Although many sub-Saharan African countries that are affected by HIV and AIDS have developed education sector policies in response to the epidemic, there are still challenges in effectively addressing the issue in schools.
In West and Central Africa (WCA), teachers are among the most vulnerable since they are seen as role models in the community. HIV & AIDS increase the morbidity and the mortality of already inadequate number of teachers within the education sector.
In preparation for a school-based intervention in KwaZulu-Natal, South Africa, the authors conducted a cross-sectional survey of potential HIV risk factors in youth ages 14–17 (n=983). Boys were significantly more likely than girls to report lifetime sexual activity (37.7% v. 13.8%, P<0.01).
This Review reflects on the borders that have been placed around sexual identity, sexual behaviour and sexuality.
This piece explores the role of life-skills education (LSE) in the context of HIV and AIDS, in particular in relation to its potential for contributing towards HIV prevention efforts amongst young people.
This study investigated how HIV/sexually transmitted infection peer education (PE) affected HIV knowledge, perceived prevention self-efficacy, and risky sexual behaviors among Turkish university students (N = 118) who were sexually active but did not use condoms.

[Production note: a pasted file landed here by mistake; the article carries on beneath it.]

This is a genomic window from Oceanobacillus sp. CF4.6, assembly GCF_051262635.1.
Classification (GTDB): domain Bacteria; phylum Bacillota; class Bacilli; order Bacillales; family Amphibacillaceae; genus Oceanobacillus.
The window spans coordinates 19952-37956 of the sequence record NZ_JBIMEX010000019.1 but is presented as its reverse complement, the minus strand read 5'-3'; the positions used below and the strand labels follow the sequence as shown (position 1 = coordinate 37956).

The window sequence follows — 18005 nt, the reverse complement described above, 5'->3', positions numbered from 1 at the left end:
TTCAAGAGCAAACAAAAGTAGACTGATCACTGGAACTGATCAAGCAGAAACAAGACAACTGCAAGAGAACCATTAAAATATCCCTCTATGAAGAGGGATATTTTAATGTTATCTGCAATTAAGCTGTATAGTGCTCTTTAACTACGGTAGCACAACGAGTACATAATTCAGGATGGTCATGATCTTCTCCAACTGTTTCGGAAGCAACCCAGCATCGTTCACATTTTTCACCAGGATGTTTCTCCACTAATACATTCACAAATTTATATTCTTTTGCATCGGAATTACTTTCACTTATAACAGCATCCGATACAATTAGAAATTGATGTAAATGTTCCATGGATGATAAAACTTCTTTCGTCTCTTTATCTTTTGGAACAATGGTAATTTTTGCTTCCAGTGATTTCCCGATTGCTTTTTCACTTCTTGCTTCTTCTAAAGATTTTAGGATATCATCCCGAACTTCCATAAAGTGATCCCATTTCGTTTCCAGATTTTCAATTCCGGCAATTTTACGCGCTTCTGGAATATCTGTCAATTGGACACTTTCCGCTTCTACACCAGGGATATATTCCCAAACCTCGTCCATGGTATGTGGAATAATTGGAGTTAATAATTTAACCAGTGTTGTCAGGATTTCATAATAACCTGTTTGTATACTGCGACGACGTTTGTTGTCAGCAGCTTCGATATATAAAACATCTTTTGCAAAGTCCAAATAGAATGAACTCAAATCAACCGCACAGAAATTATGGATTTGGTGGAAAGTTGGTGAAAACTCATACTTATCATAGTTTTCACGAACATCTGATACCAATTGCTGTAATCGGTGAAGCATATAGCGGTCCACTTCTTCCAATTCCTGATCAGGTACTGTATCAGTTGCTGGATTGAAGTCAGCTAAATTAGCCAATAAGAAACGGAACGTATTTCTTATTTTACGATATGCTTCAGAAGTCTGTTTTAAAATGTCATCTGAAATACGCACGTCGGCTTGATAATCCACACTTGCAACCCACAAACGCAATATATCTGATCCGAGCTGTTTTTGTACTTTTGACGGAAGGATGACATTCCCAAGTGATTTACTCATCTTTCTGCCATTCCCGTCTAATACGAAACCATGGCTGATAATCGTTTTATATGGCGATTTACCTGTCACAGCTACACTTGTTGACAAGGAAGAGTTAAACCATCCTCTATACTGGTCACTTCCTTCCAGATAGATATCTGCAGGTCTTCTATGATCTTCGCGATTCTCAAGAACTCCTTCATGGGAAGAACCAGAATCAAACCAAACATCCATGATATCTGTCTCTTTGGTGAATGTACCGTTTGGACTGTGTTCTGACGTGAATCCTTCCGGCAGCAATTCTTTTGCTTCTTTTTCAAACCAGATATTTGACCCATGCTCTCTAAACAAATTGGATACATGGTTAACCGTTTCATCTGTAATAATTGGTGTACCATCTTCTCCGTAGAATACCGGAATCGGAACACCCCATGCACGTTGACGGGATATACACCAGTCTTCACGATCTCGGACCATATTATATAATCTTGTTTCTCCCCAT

With an overall adult HIV prevalence of 15.3%, Namibia is facing one of the largest HIV epidemics in Africa. Young people aged 20 to 34 years constitute one of the groups at highest risk of HIV infection in Namibia.
While the HIV epidemic is levelling off in sub-Saharan Africa, it remains at an unacceptably high level. Young people aged 15-24 years remain particularly vulnerable, resulting in a regional HIV prevalence of 1.4% in young men and 3.3% in young women.
There is inadequate information on the burden of HIV infection, and on the prevalence of the risk factors for HIV transmission among University students in Uganda.
This Review is a collaboration between HAICU, based at the University of Cape Town, and the CSA, based at the University of Pretoria.